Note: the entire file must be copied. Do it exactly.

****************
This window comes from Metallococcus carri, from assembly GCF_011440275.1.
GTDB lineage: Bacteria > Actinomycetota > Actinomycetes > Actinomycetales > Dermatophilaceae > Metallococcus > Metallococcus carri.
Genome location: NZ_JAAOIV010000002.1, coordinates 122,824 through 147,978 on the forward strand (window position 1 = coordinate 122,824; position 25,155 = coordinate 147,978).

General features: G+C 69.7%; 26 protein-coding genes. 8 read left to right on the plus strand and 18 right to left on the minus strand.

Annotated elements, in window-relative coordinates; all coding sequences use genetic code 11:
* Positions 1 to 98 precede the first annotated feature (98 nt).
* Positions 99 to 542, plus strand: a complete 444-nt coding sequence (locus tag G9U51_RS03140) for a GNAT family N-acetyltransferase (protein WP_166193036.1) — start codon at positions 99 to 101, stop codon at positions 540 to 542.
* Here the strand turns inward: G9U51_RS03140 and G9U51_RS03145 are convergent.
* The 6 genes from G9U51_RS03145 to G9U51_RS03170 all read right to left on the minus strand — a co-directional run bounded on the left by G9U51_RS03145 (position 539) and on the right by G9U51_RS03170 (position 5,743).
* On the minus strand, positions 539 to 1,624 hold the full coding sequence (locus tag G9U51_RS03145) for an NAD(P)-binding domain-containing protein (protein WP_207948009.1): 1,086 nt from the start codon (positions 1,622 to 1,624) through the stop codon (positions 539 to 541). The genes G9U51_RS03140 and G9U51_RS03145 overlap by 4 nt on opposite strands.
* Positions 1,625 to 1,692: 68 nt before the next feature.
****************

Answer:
This window comes from Metallococcus carri, from assembly GCF_011440275.1.
GTDB lineage: Bacteria > Actinomycetota > Actinomycetes > Actinomycetales > Dermatophilaceae > Metallococcus > Metallococcus carri.
Genome location: NZ_JAAOIV010000002.1, coordinates 122,824 through 147,978 on the forward strand (window position 1 = coordinate 122,824; position 25,155 = coordinate 147,978).

General features: G+C 69.7%; 26 protein-coding genes. 8 read left to right on the plus strand and 18 right to left on the minus strand.

Annotated elements, in window-relative coordinates; all coding sequences use genetic code 11:
* Positions 1 to 98 precede the first annotated feature (98 nt).
* Positions 99 to 542, plus strand: a complete 444-nt coding sequence (locus tag G9U51_RS03140) for a GNAT family N-acetyltransferase (protein WP_166193036.1) — start codon at positions 99 to 101, stop codon at positions 540 to 542.
* Here the strand turns inward: G9U51_RS03140 and G9U51_RS03145 are convergent.
* The 6 genes from G9U51_RS03145 to G9U51_RS03170 all read right to left on the minus strand — a co-directional run bounded on the left by G9U51_RS03145 (position 539) and on the right by G9U51_RS03170 (position 5,743).
* On the minus strand, positions 539 to 1,624 hold the full coding sequence (locus tag G9U51_RS03145) for an NAD(P)-binding domain-containing protein (protein WP_207948009.1): 1,086 nt from the start codon (positions 1,622 to 1,624) through the stop codon (positions 539 to 541). The genes G9U51_RS03140 and G9U51_RS03145 overlap by 4 nt on opposite strands.
* Positions 1,625 to 1,692: 68 nt before the next feature.